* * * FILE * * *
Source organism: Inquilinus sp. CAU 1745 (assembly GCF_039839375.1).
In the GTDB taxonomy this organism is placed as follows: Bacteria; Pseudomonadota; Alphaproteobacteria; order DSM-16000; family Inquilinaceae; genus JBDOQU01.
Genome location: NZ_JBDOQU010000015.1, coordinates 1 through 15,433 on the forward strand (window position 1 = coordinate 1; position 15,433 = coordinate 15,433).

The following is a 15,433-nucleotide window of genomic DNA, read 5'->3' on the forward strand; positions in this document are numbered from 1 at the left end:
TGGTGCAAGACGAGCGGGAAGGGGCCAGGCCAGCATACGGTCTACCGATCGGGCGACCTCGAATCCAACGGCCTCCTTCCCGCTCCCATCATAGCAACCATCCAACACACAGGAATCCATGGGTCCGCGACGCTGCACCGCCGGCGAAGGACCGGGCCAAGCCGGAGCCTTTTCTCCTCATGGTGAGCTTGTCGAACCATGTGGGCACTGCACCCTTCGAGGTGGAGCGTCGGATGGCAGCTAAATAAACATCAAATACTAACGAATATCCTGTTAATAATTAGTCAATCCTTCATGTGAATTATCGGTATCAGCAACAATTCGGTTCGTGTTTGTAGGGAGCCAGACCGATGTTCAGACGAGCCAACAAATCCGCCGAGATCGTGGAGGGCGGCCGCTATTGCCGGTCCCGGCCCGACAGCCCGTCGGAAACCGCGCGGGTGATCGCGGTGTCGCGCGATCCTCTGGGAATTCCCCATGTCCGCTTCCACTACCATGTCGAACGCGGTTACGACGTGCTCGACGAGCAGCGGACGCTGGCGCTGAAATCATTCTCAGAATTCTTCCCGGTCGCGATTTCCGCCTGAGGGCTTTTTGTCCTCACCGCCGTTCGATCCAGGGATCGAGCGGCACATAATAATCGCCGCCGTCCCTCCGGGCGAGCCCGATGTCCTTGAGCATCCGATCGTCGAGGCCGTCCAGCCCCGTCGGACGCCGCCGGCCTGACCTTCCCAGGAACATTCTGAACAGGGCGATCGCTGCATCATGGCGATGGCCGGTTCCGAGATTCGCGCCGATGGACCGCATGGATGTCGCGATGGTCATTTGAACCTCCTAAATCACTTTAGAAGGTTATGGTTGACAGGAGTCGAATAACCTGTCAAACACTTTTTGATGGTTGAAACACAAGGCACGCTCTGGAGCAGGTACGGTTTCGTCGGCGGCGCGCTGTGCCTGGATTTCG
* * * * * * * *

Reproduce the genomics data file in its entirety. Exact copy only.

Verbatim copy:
Source organism: Inquilinus sp. CAU 1745 (assembly GCF_039839375.1).
In the GTDB taxonomy this organism is placed as follows: Bacteria; Pseudomonadota; Alphaproteobacteria; order DSM-16000; family Inquilinaceae; genus JBDOQU01.
Genome location: NZ_JBDOQU010000015.1, coordinates 1 through 15,433 on the forward strand (window position 1 = coordinate 1; position 15,433 = coordinate 15,433).

The following is a 15,433-nucleotide window of genomic DNA, read 5'->3' on the forward strand; positions in this document are numbered from 1 at the left end:
TGGTGCAAGACGAGCGGGAAGGGGCCAGGCCAGCATACGGTCTACCGATCGGGCGACCTCGAATCCAACGGCCTCCTTCCCGCTCCCATCATAGCAACCATCCAACACACAGGAATCCATGGGTCCGCGACGCTGCACCGCCGGCGAAGGACCGGGCCAAGCCGGAGCCTTTTCTCCTCATGGTGAGCTTGTCGAACCATGTGGGCACTGCACCCTTCGAGGTGGAGCGTCGGATGGCAGCTAAATAAACATCAAATACTAACGAATATCCTGTTAATAATTAGTCAATCCTTCATGTGAATTATCGGTATCAGCAACAATTCGGTTCGTGTTTGTAGGGAGCCAGACCGATGTTCAGACGAGCCAACAAATCCGCCGAGATCGTGGAGGGCGGCCGCTATTGCCGGTCCCGGCCCGACAGCCCGTCGGAAACCGCGCGGGTGATCGCGGTGTCGCGCGATCCTCTGGGAATTCCCCATGTCCGCTTCCACTACCATGTCGAACGCGGTTACGACGTGCTCGACGAGCAGCGGACGCTGGCGCTGAAATCATTCTCAGAATTCTTCCCGGTCGCGATTTCCGCCTGAGGGCTTTTTGTCCTCACCGCCGTTCGATCCAGGGATCGAGCGGCACATAATAATCGCCGCCGTCCCTCCGGGCGAGCCCGATGTCCTTGAGCATCCGATCGTCGAGGCCGTCCAGCCCCGTCGGACGCCGCCGGCCTGACCTTCCCAGGAACATTCTGAACAGGGCGATCGCTGCATCATGGCGATGGCCGGTTCCGAGATTCGCGCCGATGGACCGCATGGATGTCGCGATGGTCATTTGAACCTCCTAAATCACTTTAGAAGGTTATGGTTGACAGGAGTCGAATAACCTGTCAAACACTTTTTGATGGTTGAAACACAAGGCACGCTCTGGAGCAGGTACGGTTTCGTCGGCGGCGCGCTGTGCCTGGATTTCG